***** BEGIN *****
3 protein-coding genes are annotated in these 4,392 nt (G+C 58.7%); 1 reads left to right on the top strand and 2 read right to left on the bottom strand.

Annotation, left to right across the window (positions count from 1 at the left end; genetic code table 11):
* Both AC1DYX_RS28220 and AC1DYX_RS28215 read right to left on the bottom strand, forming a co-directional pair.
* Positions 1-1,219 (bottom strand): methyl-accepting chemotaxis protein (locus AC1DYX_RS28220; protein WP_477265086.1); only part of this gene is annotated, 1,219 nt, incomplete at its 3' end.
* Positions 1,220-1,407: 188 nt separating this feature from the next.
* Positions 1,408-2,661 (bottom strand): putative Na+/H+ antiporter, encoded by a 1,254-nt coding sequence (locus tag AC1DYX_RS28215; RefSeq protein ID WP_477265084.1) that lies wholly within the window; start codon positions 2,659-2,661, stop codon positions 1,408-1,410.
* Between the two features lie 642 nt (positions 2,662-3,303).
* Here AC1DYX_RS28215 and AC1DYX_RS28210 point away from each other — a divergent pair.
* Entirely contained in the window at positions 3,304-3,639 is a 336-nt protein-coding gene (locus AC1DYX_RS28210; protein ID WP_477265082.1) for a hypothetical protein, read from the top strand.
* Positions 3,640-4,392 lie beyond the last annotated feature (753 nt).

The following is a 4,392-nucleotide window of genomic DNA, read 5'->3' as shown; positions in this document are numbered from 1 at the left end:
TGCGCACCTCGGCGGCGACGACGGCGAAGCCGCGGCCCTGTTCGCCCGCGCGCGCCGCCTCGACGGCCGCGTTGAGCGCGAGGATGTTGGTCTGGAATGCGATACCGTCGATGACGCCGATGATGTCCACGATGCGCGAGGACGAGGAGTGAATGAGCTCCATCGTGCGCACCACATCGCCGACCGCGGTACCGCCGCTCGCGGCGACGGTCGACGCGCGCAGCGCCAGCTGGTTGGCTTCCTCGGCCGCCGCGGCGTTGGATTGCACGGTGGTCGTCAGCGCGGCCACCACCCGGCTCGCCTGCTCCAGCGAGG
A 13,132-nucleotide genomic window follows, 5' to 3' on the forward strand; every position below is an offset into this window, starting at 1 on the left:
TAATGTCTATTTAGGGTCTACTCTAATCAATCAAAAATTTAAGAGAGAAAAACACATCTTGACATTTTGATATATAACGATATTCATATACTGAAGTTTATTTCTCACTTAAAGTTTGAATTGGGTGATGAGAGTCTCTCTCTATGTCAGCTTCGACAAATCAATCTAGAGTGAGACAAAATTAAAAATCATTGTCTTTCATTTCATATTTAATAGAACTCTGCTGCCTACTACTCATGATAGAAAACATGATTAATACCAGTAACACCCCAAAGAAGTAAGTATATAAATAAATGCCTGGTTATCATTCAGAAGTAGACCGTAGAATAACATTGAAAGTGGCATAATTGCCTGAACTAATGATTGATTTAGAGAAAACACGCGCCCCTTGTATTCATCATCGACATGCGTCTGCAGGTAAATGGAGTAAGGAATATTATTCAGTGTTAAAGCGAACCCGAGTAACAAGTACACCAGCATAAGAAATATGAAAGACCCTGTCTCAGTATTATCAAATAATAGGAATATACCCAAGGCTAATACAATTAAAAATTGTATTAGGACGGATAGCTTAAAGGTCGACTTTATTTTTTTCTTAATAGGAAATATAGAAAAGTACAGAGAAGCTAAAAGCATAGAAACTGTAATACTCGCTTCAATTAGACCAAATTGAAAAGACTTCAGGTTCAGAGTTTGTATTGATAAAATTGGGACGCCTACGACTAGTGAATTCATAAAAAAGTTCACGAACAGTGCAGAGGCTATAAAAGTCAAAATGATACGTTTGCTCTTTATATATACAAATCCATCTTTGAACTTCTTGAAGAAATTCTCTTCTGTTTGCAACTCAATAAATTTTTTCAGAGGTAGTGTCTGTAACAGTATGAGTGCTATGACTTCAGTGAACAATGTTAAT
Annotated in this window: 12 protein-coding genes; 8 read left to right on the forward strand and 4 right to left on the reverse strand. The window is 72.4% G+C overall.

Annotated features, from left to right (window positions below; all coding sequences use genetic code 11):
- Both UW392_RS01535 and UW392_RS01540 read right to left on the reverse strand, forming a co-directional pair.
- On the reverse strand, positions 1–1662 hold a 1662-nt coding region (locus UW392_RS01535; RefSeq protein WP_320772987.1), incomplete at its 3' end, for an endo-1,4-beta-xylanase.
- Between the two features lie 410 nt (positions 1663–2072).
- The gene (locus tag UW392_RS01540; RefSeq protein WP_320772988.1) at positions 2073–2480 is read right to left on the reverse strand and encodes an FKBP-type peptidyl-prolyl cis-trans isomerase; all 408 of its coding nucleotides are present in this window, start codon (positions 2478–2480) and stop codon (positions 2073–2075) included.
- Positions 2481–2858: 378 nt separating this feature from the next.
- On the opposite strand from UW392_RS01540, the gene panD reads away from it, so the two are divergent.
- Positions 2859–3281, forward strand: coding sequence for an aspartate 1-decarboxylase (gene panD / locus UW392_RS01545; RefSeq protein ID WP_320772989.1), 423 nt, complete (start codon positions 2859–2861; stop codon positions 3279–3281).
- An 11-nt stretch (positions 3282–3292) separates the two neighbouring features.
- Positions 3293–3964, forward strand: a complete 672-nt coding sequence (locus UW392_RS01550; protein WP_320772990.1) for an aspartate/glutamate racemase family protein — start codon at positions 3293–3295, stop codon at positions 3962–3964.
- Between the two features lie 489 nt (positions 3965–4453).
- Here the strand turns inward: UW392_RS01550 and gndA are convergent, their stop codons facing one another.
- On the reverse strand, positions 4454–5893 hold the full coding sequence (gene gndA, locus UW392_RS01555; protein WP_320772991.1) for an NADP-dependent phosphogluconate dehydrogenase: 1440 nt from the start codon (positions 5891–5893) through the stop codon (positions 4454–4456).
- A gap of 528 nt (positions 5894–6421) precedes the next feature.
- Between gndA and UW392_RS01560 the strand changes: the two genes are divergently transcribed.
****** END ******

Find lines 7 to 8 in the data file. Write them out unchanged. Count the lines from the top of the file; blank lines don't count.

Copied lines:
* Between the two features lie 642 nt (positions 2,662-3,303).
* Here AC1DYX_RS28215 and AC1DYX_RS28210 point away from each other — a divergent pair.